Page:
Students visit Pacific Beach to support plastic bag ban
Published - 03/25/16 - 05:02 PM | 0 0 comments | 27 27 recommendations | email to a friend | print
Students visited the Pacific Beach boardwalk near Grand Avenue on March 25 to deliver a message: “Students care about California and care about our oceans."
Students visited the Pacific Beach boardwalk near Grand Avenue on March 25 to deliver a message: “Students care about California and care about our oceans."
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Motivated by a love for the environment and a commitment to protecting the ocean and marine wildlife, 20 students from CALPIRG, the California Student Public Interest Research Group chapters stretching from UC Berkeley to UC San Diego travelled the state during an alternative spring break cleaning up beaches and rivers, and encouraging voters to vote yes in November to Save the Bag Ban.

Students visited the Pacific Beach boardwalk near Grand Avenue on March 25 to deliver a message: “Students care about California and care about our oceans.We shouldn’t let something we use for a few minutes pollute our environment for decades. That’s why we need to save the bag ban.”

“To do that, we are going to register tens of thousands of voters, make hundreds of announcements in classrooms, and do an alternative spring break traveling the state to build support for a yes vote in November,” said Antonio Camaraza, grassroots coordinator of CALPIRG’s Bag Ban Campaign and sophomore at UC San Diego.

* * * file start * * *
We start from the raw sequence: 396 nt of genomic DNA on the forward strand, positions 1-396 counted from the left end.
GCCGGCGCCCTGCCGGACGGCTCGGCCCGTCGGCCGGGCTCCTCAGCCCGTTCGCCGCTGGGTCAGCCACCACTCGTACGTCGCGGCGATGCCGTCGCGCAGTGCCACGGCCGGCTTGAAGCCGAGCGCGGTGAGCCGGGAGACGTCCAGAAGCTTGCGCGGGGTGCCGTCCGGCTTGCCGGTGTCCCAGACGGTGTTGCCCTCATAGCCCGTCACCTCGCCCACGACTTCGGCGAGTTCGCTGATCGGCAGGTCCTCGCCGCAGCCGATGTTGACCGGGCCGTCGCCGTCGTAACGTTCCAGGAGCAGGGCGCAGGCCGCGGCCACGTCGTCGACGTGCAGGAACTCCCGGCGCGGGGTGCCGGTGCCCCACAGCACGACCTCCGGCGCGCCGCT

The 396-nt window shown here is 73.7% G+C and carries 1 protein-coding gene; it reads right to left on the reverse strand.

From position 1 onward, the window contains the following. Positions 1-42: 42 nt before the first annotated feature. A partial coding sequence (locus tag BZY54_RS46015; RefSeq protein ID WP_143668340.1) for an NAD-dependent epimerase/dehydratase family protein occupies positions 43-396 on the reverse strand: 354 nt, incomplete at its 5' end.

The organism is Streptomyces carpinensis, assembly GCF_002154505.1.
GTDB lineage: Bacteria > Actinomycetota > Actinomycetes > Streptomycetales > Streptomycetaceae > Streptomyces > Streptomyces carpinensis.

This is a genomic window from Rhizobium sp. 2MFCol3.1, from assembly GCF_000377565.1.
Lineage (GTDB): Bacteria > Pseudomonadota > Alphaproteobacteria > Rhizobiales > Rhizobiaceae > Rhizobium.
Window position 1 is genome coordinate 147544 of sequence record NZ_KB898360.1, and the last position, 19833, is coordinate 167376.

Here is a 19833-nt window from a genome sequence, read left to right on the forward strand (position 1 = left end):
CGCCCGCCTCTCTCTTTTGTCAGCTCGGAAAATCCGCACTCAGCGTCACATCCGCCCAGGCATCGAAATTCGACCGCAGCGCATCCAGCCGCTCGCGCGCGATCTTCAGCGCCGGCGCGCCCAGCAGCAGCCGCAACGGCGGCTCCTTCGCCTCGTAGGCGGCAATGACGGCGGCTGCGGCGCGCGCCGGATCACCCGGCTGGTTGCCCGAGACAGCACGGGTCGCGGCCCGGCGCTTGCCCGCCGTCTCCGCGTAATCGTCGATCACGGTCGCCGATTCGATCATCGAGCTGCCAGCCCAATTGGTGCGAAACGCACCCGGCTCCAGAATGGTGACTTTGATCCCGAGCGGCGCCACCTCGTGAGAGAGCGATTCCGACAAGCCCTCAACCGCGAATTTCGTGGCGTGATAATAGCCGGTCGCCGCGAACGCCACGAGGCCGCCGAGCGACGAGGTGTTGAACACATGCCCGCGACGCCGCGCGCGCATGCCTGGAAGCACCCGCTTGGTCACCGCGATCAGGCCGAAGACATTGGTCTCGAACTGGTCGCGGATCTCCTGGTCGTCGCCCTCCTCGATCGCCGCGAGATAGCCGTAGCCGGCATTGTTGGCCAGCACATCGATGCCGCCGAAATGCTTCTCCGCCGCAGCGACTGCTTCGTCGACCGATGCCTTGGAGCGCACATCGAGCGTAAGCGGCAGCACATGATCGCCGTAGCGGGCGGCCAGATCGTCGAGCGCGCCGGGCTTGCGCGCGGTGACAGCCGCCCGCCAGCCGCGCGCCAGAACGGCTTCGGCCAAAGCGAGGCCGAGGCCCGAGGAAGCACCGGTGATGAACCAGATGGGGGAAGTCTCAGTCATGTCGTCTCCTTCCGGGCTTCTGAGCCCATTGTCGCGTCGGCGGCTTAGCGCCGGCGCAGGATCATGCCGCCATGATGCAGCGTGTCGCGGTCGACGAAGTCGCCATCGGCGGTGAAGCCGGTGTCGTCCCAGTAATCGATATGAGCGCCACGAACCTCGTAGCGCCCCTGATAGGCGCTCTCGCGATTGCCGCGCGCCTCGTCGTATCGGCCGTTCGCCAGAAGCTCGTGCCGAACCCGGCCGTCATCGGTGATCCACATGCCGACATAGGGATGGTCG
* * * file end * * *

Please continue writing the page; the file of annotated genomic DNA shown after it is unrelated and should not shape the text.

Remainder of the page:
According to Californians Against Waste, the problem is that millions of bags pollute the oceans every year. The bags do not biodegrade but instead break into small pieces and fish, whales, and sea turtles mistake the plastic pollution for food and get sick when they eat it.

“As young people, we care a lot about the environment and protecting our oceans. Experts from the World Economic Forum have warned that we are on track to have more plastic in the oceans than fish by 2050. We won’t stand for that,” Camaraza said.

147 cities and counties have already passed local bag bans and Gov. Brown signed into law a statewide ban on single use plastic bags, SB-270 written by Sens. Padilla, DeLeon, and Lara in 2014. Soon after signing the bill into law, several plastics companies poured millions into a campaign fund to repeal the ban. The ballot measure put the statewide law on hold until the voters decide in November.

The students who attended the event used the day to also gain support from members of the Assembly, meeting with several of the original supporters and asking for their support on this campaign.
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